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Articles 1 - 4 of 4

Full-Text Articles in Legal History

The Political Theory Of The Federalist And The Authority Of Publius, Michigan Law Review Feb 1985

The Political Theory Of The Federalist And The Authority Of Publius, Michigan Law Review

Michigan Law Review

A Review of The Political Theory of the Federalist by David F. Epstein and The Authority of Publius by Albert Furtwangler


Evolutionary Models In Jurisprudence, Herbert J. Hovenkamp Jan 1985

Evolutionary Models In Jurisprudence, Herbert J. Hovenkamp

Faculty Scholarship at Penn Law

Few ideas in intellectual history have been so captivating that they have overflowed the discipline from which they came and spilled over into everything else. The theory of evolution is unquestionably one of these. Evolution was an idea so powerful that it seemed obvious when Charles Darwin offered it. After all, there were prominent evolutionists a century before Darwin. Charles Darwin merely presented a model that made the theory plausible. It was a model, though, that infected everything, and one that appeared to answer every question worth asking, no matter what the subject. The model had the potential to lead ...


Authority, Autonomy, And Choice: The Role Of Consent In The Moral And Political Visions Of Franz Kafka And Richard Posner, Robin West Jan 1985

Authority, Autonomy, And Choice: The Role Of Consent In The Moral And Political Visions Of Franz Kafka And Richard Posner, Robin West

Georgetown Law Faculty Publications and Other Works

In "The Ethical and Political Basis of Wealth Maximization" and two related articles, Professor (now Judge) Richard Posner argues that widely shared pro-autonomy moral values are furthered by wealth-maximizing market transfers, judicial decisions, and legal institutions advocated by members of the "law and economics" school of legal theory. Such transactions, decisions, and institutions are morally attractive, Posner argues, because they support autonomy; wealth-maximizing transfers are those to which all affected parties have given their consent. This Article argues that Posner's attempt to defend wealth-maximization on principles of consent rests on a simplistic and false psychological theory of human motivation ...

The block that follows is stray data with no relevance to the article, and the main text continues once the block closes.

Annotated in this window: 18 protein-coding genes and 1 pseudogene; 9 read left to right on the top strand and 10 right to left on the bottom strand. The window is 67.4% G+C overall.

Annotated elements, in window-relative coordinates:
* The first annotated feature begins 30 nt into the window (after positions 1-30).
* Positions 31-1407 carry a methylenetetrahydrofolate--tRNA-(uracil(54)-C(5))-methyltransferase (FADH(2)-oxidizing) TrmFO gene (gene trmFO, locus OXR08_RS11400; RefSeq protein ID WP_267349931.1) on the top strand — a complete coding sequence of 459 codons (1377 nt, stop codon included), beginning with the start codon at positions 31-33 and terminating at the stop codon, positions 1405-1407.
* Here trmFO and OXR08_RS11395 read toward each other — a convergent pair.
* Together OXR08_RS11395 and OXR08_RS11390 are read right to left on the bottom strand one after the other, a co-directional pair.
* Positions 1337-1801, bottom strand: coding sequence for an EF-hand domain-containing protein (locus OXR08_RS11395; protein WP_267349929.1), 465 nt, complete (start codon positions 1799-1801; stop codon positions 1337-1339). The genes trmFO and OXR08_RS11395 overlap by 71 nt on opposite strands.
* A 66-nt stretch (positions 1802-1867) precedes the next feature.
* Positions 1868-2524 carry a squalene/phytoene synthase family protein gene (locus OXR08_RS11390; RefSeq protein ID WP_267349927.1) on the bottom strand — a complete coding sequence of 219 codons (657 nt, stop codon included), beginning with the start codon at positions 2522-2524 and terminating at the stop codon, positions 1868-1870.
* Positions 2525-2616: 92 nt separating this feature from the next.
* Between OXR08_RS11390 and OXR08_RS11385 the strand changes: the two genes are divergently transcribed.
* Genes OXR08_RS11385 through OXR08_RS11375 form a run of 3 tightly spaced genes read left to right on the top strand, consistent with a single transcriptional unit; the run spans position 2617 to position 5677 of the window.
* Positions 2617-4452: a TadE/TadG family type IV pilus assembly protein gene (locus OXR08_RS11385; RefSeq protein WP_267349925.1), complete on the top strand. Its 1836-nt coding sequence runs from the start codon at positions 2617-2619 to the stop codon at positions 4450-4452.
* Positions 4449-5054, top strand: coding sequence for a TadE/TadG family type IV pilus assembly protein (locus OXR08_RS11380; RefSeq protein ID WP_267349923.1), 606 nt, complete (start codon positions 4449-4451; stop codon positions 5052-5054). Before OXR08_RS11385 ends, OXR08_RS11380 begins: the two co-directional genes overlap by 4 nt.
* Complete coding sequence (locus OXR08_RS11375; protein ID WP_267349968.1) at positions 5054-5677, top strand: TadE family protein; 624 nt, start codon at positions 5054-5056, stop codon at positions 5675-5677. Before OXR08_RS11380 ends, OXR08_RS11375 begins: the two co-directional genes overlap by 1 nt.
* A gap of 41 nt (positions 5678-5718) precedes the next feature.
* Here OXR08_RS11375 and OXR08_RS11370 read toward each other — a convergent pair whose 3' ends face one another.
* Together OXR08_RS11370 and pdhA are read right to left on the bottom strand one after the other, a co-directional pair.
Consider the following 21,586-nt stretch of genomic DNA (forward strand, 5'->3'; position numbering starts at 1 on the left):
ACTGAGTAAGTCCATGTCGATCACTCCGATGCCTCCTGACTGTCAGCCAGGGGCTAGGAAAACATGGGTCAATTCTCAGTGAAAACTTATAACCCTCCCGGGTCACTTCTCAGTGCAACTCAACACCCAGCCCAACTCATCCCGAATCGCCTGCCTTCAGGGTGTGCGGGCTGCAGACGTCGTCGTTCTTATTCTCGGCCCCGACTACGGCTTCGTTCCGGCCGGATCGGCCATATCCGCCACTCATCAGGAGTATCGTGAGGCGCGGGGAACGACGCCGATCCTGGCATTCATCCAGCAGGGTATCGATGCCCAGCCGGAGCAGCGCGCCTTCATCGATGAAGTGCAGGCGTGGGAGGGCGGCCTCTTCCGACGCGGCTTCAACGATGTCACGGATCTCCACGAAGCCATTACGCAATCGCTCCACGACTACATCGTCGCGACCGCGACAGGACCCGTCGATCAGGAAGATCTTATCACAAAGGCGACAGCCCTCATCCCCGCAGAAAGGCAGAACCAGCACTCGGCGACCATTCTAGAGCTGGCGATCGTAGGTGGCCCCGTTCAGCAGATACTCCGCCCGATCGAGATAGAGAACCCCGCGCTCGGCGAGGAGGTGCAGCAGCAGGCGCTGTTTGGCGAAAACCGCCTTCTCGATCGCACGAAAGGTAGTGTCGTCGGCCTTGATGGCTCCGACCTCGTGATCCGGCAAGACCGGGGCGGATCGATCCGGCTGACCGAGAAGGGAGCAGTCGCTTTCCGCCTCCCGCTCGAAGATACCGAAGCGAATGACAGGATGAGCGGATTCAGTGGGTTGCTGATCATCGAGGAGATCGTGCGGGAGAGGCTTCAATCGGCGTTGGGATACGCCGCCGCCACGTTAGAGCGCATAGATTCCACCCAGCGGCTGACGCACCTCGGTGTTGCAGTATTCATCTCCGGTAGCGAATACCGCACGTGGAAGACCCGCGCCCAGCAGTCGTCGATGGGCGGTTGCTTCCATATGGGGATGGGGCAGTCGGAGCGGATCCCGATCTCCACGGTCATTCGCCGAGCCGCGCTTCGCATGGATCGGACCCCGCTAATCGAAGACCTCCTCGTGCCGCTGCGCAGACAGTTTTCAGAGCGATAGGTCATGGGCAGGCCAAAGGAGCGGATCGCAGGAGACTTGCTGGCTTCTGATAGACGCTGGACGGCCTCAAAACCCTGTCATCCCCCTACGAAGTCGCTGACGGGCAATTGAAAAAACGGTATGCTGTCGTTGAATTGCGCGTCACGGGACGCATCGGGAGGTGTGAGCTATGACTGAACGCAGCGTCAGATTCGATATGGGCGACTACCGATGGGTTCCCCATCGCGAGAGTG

Jurisprudence As Narrative: An Aesthetic Analysis Of Modern Legal Theory, Robin West Jan 1985

Jurisprudence As Narrative: An Aesthetic Analysis Of Modern Legal Theory, Robin West

Georgetown Law Faculty Publications and Other Works

Recent legal scholarship has engaged in a growing dialogue tying literary criticism to jurisprudence. In this article, Professor Robin West adds her voice by advocating the reading of legal theory as a form of narrative. Drawing from Northrop Frye's “Anatomy of Criticism,” Professor West first details four literary myths that combine contrasting world visions and narrative methods. She then applies Frye's categories to Anglo-American jurisprudential traditions and employs aesthetic principles to analyze influential legal theorists within these traditions. Finally, Professor West argues that recognizing the aesthetic dimension of legal debate frees us to realize our moral ideals.